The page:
Detail of Romance drawing before conservation treatment in raking light, showing numerous tears and bubbled areas where the paper had detached from the canvas lining.

Detail of Romance drawing before conservation treatment in raking light, showing numerous tears and bubbled areas where the paper had detached from the canvas lining.

The papers had discolored yellow-brown overall due to degradation of the paper and the yellowed fixative coating. In some areas there was brown tideline staining, evidence of previous water damage. They also showed evidence of insect damage, where insects had eaten through layers and created holes in the paper.

Preservation needs

The most pressing preservation concern was to release the drawings from their mounts that were shattering the weak papers. Once the drawings were detached from their mounts, Conservation Division staff could take steps to improve the chemical and physical condition of the papers. This procedure was planned and designed by Conservation Division paper conservators Sylvia Albro and Gwenanne Edwards with the agreement of Prints and Photographs curator Katherine Blood. Conservation treatment was conducted by Albro and Edwards, as well as advanced paper conservation interns Mari Kitamura (2018-2019), Tamia Anaya and Grace Walters (2019-2020), with assistance from summer preservation intern Stephon Boykin (2019).

Conservation treatment

The conservation treatment process was lengthy and complicated, and often required the help of many hands. Removing the mounts was a multistep process. With each drawing face-up, we first split the paperboard mount using spatulas to detach the bulk of the mount from the drawing.

Detaching Tragedy from the bulk of its paperboard mount (the gray core of the paperboard can be seen under the drawing).

Detaching Tragedy from the bulk of its paperboard mount (the gray core of the paperboard can be seen under the drawing).

Because the drawing papers were so brittle, the weakest areas needed to be temporarily reinforced from the front to prevent the existing tears from expanding while handling the drawings during further treatment. We attached support papers, called “facings,” to fragile areas around the edges and along major tears on the front of each drawing with an easily reversible adhesive. The facings temporarily stabilized the drawings from the front, while the final mount layers were removed, until the drawings could be repaired and fully treated from the back.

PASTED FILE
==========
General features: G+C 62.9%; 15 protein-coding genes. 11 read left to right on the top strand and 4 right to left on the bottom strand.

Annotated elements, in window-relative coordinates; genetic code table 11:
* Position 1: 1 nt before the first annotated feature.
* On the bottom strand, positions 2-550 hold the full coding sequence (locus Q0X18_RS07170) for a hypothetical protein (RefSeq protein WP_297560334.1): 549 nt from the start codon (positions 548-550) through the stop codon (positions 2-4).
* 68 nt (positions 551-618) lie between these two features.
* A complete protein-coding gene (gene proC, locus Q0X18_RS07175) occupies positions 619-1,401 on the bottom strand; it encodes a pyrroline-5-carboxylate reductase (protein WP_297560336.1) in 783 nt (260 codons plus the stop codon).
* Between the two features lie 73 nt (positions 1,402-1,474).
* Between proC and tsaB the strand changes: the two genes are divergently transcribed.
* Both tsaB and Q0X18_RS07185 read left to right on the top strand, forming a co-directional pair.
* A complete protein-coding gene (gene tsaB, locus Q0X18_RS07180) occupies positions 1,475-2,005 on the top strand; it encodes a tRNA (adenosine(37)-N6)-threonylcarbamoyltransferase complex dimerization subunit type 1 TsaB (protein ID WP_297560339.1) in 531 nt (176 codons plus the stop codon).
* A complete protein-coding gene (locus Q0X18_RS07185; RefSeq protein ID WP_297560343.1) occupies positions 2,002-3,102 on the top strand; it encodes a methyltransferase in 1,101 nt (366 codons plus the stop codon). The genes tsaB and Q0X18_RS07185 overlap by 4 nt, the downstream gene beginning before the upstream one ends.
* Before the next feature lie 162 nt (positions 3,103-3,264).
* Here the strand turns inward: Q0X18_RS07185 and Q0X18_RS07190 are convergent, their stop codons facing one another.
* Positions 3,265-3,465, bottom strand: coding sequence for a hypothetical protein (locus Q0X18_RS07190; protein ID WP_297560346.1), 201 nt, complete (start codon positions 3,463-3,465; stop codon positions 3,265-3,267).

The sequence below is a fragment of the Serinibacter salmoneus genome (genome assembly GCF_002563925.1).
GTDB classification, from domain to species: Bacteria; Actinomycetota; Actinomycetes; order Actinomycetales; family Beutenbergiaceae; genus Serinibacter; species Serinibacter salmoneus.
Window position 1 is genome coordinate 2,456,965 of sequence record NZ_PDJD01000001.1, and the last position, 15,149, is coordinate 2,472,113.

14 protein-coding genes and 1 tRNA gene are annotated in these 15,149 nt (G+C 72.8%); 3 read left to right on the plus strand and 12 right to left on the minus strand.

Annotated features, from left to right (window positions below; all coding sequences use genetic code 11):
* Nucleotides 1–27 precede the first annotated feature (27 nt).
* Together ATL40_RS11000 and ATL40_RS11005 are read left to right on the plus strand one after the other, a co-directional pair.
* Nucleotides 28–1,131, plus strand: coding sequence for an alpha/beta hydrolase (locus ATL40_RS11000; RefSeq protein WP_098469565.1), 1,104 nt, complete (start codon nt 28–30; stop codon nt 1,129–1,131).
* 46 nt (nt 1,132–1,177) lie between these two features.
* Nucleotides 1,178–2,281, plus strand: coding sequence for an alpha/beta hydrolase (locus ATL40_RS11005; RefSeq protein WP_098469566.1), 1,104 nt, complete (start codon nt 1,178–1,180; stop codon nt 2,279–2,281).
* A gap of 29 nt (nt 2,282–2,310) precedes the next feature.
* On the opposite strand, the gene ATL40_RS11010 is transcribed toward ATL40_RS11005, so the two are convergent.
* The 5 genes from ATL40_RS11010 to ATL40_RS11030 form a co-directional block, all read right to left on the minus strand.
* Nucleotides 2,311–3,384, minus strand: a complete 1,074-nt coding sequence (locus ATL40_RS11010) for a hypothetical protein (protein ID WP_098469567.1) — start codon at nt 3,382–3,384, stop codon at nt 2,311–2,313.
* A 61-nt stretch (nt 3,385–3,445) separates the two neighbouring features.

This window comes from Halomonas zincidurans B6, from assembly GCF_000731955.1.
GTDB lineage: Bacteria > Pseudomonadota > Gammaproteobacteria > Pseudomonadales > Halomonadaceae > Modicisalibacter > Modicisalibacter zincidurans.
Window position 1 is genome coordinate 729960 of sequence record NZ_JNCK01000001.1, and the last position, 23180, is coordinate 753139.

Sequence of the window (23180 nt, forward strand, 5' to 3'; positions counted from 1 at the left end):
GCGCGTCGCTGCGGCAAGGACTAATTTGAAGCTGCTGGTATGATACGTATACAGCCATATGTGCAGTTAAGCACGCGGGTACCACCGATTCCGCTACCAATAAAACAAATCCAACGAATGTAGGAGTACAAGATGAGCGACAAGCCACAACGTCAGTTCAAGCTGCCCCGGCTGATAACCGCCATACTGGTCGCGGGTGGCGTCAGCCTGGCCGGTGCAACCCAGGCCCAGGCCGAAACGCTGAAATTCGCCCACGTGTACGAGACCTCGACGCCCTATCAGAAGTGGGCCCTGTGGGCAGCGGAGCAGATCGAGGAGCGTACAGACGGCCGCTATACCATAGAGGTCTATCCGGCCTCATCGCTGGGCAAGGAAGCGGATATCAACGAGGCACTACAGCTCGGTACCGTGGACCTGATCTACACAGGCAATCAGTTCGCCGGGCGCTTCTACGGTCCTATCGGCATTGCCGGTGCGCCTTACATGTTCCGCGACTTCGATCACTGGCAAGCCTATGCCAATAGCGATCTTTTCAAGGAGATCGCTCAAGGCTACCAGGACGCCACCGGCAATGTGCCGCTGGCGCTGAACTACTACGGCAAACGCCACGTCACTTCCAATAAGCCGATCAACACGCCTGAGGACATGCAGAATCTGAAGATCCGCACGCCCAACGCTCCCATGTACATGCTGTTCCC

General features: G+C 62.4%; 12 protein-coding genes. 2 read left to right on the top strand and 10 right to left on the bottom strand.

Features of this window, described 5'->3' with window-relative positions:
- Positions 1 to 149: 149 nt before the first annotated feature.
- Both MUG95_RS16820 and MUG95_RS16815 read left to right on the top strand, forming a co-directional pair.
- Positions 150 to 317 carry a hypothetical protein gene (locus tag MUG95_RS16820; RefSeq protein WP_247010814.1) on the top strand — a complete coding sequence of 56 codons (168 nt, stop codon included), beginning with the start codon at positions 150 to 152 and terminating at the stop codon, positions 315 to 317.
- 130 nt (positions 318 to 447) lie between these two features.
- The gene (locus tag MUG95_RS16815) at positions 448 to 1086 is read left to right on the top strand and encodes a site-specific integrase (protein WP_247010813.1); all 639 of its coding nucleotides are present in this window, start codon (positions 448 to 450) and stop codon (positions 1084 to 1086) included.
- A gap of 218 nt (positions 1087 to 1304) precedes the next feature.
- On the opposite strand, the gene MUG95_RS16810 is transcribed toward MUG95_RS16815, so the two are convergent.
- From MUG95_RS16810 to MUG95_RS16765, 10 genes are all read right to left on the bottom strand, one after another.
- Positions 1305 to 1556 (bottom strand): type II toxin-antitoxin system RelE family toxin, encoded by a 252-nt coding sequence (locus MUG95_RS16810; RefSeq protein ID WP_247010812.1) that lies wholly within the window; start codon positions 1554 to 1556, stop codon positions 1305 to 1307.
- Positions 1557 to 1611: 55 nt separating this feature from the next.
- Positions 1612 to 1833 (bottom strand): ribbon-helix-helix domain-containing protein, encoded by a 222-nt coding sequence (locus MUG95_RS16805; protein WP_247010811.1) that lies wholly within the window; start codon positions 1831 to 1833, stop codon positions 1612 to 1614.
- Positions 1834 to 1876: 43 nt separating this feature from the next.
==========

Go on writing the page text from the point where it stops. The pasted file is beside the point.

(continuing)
Detail of Romance during conservation treatment, with facing papers temporarily attached to fragile areas to provide additional support during treatment.

Detail of Romance during conservation treatment, with facing papers temporarily attached to fragile areas to provide additional support during treatment.

To remove the final mount layers, we placed each drawing face-down and split the weakly adhered canvas from the back of the drawing. We then reduced dried, hardened adhesive on the back of the drawing paper with a scalpel.

Removing the remainder of the paperboard mount and the canvas lining from the back of Romance, revealing the back of the drawing paper covered in a brown adhesive. Weights hold down the drawing during this process.

Removing the remainder of the paperboard mount and the canvas lining from the back of Romance, revealing the back of the drawing paper covered in a brown adhesive. Weights hold down the drawing during this process.